Checkpoint #1


Judith

Checkpoint #2


Judith is an Old English poem in the manuscript alongside Beowulf. The author of Judith remains unknown. The story is quite religious and depicts Judith as the main character. Judith was described as “brilliant” and “radiant” (n.a., 118), meaning was beyond beautiful. The story also depicts Judith as extremely “wise” and “holy” (n.a., 119). Judith becomes a female heroin in the story because her actions were to save her people in the name of God. She wanted to rid her people of Holofernes power over the Hebrew people. Holofernes was the leader of the Assyrian army and they were oppressing and killing the Hebrews. Holofernes was an “evil doer…[and] a cruel prince, oppressing men…” (n.a., 119). Judith’s goal was essentially to save her people. She devises a plan to get into Holofernes room and decapitate him. He was a murderer and a warlord. Holofernes was evil, whereas Judith was the epitome of holiness. She believed that God sent her to save his people and that her actions were justified because she asked for God's permission. She was killing an evil man, a man how leaded the Assyrians to kill the Hebrew people. Judith left the Assyrians leaderless and they were ultimately defeated. Judith committed those actions under God and in order to save the Hebrews from being killed, and through this story she remains in her status as a female heroine.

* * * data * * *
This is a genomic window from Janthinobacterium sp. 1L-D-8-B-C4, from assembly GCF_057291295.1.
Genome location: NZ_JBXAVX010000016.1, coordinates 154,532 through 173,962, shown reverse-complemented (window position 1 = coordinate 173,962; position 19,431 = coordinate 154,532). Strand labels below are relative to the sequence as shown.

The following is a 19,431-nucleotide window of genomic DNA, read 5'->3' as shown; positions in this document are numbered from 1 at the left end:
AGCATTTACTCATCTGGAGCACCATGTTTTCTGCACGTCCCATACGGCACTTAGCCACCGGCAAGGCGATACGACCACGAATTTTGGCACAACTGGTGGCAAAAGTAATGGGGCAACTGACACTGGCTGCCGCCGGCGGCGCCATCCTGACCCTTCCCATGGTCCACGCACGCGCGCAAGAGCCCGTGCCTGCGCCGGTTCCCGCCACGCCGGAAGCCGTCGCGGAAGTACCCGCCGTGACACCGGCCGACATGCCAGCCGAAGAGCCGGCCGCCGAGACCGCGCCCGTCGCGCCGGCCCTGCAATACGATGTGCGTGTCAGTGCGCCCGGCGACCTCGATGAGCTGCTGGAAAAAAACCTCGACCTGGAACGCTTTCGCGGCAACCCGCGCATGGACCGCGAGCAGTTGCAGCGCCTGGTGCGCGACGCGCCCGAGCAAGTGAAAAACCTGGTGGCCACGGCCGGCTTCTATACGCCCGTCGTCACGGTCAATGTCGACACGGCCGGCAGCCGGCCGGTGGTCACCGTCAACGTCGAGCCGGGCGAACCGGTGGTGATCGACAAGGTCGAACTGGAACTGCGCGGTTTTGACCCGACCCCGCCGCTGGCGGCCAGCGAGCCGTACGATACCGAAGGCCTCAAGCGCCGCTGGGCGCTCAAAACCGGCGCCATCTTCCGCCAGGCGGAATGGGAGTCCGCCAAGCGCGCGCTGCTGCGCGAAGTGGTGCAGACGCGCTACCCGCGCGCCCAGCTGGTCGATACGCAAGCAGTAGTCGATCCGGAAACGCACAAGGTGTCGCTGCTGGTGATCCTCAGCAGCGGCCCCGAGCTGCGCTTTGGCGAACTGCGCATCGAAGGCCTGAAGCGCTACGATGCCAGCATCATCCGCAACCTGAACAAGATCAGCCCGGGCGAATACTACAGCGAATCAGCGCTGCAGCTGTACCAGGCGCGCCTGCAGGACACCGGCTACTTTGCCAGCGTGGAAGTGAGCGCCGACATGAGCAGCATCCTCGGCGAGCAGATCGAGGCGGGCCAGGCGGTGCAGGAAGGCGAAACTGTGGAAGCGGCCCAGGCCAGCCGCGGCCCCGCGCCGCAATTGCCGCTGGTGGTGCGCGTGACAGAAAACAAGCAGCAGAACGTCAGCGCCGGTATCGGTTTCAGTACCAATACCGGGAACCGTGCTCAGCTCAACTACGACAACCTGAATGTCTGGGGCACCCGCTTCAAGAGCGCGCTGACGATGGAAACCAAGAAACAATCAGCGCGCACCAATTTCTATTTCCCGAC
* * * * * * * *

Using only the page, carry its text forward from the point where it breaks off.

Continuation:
1.“Source of all, great God on hight, and Spirit of holy help, Son of the Almighty: mercy I need now, Trinitarian strength! Intensely now is my heart inflamed: Lord, fierce sorrow oppresses my soul. Prince of heaven: give triumph and true belief; let me take this sword and cleave this murder-monger! Mankind’s Ruler, grant me health and grace: I’ve never had greater need for your mercy before. Almighty Lord, bright-minded Glory-Giver, grant me vengeance; let my mind’s fury inflame my heart!” (n.a., 120).
  • This is the part in the story when Judith prays to God. Judith is asking for Gods permission for her to behead Holofernes. This quote shows how religious Judith was because she praises God. She praises him and calls upon his good graces to grant her the power and strength to kill Holofernes. This quote puts emphasis on the fact that followers of God can ask for his help and trust in his word if they truly believed in him. I chose this quote because the middle ages and medieval times were extremely religious. Many stories and figures in the middle ages ask God for strength in order to conquer in his name. Readers question that fact that Judith commits an unholy act by beheading Holofernes but because she asked for Gods permission, it was acceptable. Judith acts were justified because she was slaying a horrible man, a man who lived and enjoyed killing innocent people. Judith not only wanted to kill Holofernes because of his murderous ways but also because he and the Assyrians were killing her people, the Hebrew people. Judith asks God for her to be able to kill such a terrible human, Holofernes, due to her love and brief in God.

2. “…Holofernes now lies lifeless. Our most loathsome foe, who committed more murder than any man on earth, caused us grievous pain and had plotted more grief than before, but God refused him longer life— didn’t let him commit more atrocity: for I took his life with the help of God.” (n.a., 122).